SERCA resides in the sarcoplasmic reticulum (SR) within myocytes. It is a Ca2+ ATPase that transfers Ca2+ from the cytosol of the cell to the lumen of the SR at the expense of ATP hydrolysis during muscle relaxation.
There are 3 major domains on the cytoplasmic face of SERCA: the phosphorylation and nucleotide-binding domains, which form the catalytic site, and the actuator domain, which is involved in the transmission of major conformational changes.
The rate at which SERCA moves Ca2+ across the SR membrane can be controlled by the regulatory protein phospholamban (PLB/PLN). SERCA is not as active when PLB is bound to it. Increased ?-adrenergic stimulation reduces the association between SERCA and PLB by the phosphorylation of PLB by PKA. When PLB is associated with SERCA, the rate of Ca2+ movement is reduced; upon dissociation of PLB, Ca2+ movement increases.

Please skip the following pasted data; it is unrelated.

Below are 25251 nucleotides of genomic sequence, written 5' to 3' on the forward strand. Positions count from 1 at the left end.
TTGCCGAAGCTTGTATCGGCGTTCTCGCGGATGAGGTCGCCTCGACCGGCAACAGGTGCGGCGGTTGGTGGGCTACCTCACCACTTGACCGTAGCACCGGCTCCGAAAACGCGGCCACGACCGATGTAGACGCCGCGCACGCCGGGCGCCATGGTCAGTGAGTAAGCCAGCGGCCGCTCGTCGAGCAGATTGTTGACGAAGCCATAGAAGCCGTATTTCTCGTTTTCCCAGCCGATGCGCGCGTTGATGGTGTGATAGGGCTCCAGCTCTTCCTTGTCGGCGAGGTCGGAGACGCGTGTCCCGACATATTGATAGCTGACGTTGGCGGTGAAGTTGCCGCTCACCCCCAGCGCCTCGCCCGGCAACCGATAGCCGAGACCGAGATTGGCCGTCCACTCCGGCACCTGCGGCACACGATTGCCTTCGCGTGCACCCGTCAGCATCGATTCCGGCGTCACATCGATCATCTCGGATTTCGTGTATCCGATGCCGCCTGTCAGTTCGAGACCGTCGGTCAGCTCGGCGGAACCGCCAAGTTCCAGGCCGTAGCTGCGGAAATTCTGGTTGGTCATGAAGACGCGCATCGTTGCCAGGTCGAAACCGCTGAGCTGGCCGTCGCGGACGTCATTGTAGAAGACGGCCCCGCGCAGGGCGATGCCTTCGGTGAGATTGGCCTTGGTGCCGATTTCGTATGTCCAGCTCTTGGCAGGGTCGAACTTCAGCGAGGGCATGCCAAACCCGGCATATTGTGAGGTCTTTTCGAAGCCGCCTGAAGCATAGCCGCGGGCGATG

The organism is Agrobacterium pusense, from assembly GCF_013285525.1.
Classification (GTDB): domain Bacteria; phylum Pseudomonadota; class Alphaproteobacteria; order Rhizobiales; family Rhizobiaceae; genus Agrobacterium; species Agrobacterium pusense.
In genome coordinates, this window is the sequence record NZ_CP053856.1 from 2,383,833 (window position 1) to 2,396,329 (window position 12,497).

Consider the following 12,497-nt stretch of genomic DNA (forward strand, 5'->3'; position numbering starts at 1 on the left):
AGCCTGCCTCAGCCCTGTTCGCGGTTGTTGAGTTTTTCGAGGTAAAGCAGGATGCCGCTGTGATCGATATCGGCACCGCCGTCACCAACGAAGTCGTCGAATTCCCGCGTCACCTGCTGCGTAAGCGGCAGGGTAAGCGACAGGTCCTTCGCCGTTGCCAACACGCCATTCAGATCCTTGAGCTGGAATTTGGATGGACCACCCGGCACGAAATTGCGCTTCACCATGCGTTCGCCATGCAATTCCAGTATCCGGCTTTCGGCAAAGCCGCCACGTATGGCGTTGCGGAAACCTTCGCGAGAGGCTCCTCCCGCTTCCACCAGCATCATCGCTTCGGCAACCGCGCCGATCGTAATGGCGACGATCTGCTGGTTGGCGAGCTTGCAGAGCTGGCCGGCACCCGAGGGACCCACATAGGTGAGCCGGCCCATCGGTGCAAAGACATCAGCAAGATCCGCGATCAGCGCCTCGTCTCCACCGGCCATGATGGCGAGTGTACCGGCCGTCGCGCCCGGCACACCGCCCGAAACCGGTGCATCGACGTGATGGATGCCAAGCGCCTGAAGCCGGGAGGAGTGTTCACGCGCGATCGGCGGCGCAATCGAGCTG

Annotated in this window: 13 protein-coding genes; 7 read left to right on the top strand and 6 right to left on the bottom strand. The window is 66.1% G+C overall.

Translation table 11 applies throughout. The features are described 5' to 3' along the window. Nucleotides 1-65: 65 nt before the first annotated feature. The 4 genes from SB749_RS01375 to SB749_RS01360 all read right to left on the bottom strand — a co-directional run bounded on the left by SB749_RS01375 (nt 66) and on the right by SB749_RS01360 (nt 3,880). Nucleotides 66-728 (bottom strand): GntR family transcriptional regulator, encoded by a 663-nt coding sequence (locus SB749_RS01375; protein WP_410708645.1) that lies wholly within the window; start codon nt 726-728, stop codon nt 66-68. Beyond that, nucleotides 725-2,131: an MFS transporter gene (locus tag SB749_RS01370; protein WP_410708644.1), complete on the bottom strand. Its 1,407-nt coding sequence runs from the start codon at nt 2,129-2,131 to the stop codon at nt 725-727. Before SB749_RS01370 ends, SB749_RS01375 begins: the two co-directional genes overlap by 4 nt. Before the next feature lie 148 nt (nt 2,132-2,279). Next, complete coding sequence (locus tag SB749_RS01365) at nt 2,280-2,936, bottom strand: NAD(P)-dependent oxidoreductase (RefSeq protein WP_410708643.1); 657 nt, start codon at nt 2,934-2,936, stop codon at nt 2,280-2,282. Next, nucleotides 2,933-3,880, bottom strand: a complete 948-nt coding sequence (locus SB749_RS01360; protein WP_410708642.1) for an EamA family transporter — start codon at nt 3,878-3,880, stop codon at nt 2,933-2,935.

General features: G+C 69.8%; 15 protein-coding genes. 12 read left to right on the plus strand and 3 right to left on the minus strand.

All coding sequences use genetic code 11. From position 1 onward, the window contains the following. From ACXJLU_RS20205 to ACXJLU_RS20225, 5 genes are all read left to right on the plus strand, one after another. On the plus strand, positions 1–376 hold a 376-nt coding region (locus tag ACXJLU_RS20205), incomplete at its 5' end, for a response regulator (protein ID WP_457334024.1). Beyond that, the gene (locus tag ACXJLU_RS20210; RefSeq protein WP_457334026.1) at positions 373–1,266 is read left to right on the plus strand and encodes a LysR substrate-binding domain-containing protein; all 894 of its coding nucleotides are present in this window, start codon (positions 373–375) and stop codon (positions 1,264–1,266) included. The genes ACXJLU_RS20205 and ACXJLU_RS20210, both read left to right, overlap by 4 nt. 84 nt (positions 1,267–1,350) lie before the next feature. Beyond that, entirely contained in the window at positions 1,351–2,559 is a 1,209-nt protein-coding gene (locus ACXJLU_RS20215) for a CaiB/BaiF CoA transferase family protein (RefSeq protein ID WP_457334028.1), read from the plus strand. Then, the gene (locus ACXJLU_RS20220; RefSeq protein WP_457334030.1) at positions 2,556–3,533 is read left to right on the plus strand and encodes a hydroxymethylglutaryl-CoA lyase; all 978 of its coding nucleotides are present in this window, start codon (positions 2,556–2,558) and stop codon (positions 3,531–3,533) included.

Another protein, calsequestrin, binds calcium within the SR and helps to reduce the concentration of free calcium within the SR, which assists SERCA so that it does not have to pump against such a high concentration gradient. The SR has a much higher concentration of Ca2+ (10,000x) inside when compared to the cytoplasmic Ca2+ concentration. SERCA2 can be regulated by microRNAs, for instance miR-25 suppresses SERCA2 in heart failure.
There are 3 major paralogs, SERCA1-3, which are expressed at various levels in different cell types.
There are additional post-translational isoforms of both SERCA2 and SERCA3, which serve to introduce the possibility of cell-type-specific Ca2+-reuptake responses as well as increasing the overall complexity of the Ca2+ signaling mechanism.